5. I just finished listening to a live stream with Leslie Vernick about separation and divorce with regard to abusers and I left feeling so discouraged. Most cases seem to leave the victim with huge debt and unenforced court orders. I use to think God would provide, but after listening to the podcast I see many are left without and suffer greatly. There is so much injustice in the world; to listen about Ray Rice just turns me off.

    • Brenda R

      celestebella,
      I spent time in the Underground Railroad years ago after being told that I didn’t leave I was dead. While there I sat through many meetings. At that time, in the early 80’s we were told that in a divorce the stats were: the man’s income and lifestyle went up by 70% and the woman’s went down by 40%. The numbers didn’t sound acceptable to me. I literally had to start from scratch, much more than a 40% decline. Even though it was court ordered that I be allowed in the house and the police went with me to get in, he had boarded up the windows from the inside and at the time I was a 100 pound weakling and the police were only allowed to look after my safety, they could not help me break in. They could have been charged with breaking and entering. I lost everything I owned. The judge was afraid of him.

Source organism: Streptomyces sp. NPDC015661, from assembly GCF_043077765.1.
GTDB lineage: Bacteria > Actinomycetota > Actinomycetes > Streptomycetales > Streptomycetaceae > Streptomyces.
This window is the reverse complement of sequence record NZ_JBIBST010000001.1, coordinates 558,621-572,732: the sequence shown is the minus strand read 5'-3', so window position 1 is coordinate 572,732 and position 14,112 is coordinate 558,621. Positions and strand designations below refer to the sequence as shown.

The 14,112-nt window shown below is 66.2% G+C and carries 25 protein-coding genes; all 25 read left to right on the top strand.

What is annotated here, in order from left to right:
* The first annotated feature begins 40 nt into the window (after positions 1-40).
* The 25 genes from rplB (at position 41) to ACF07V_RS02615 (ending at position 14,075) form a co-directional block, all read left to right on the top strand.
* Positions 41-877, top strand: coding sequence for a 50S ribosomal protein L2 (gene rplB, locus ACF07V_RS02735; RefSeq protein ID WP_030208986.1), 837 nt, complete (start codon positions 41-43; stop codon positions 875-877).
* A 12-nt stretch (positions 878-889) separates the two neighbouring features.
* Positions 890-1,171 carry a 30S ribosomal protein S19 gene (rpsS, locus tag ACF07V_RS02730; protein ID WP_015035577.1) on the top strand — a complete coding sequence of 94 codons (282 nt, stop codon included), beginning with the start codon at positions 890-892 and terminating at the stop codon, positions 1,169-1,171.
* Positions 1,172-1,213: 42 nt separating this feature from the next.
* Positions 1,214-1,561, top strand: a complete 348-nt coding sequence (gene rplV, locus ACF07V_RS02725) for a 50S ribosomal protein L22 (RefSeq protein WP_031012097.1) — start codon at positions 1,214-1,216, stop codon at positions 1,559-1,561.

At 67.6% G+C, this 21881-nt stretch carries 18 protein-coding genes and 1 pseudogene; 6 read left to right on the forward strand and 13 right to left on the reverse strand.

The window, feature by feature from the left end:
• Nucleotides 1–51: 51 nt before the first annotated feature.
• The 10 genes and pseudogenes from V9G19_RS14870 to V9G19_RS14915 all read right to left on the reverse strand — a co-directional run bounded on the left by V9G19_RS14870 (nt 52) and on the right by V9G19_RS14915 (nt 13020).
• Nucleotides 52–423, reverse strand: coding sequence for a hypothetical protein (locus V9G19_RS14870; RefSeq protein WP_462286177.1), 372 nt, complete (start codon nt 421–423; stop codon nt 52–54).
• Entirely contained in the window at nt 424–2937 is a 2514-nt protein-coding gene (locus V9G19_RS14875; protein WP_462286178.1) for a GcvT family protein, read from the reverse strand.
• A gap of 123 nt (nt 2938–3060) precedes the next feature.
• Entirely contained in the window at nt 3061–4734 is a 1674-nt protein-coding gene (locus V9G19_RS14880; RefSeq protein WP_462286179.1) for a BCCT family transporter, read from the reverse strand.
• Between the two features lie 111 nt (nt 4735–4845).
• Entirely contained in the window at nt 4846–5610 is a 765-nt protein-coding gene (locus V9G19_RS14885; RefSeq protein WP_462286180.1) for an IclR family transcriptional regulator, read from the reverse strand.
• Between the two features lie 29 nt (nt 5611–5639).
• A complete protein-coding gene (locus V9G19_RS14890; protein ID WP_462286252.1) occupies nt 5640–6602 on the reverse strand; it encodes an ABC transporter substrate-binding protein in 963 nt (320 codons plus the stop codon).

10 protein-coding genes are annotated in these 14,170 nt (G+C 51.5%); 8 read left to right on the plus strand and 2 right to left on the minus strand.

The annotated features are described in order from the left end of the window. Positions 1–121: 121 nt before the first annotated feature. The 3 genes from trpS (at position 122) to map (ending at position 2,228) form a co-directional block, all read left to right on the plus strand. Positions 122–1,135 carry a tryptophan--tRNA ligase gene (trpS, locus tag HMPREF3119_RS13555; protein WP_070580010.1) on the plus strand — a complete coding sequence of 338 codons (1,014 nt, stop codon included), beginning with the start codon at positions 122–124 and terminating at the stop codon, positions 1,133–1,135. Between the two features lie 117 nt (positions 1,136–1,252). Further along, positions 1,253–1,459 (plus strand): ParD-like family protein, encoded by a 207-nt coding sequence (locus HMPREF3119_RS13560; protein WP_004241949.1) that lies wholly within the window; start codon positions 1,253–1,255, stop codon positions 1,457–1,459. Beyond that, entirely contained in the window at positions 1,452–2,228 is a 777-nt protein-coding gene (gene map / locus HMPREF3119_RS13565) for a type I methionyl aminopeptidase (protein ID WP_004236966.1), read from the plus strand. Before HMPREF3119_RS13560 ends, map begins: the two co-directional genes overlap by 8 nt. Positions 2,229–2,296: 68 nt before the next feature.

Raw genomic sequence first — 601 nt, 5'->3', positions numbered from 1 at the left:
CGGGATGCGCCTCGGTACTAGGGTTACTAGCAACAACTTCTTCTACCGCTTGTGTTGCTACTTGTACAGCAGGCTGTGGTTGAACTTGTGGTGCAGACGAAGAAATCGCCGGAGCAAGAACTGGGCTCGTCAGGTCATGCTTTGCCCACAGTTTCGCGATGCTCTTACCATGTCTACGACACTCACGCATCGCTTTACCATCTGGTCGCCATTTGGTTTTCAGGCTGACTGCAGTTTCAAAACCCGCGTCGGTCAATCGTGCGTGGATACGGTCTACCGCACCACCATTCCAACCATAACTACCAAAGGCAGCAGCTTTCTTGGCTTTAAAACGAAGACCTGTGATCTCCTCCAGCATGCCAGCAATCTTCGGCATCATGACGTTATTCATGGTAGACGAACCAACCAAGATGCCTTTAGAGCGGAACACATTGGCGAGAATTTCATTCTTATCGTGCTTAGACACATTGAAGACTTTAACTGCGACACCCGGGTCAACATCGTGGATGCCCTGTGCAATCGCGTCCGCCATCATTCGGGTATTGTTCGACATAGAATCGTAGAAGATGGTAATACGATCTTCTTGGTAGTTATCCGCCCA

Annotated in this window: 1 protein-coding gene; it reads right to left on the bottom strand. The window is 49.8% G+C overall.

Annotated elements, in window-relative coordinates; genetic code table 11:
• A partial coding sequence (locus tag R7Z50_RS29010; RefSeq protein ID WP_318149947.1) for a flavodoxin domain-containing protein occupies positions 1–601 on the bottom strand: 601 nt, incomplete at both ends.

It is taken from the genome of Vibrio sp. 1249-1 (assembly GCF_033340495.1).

The UR helped me get basic things to help me get started. I moved into an apartment with my girls in a security building. He walked through the area often with a large dog that didn’t look friendly. Over time, the Lord blessed me and my children greatly. We were away from physical, mental, financial and emotional abuse. It is all in God’s timing. Don’t give up on Him, He is with you through the valleys and the mountain tops. God allows us to go through the valleys to strengthen us and draw us closer to Him.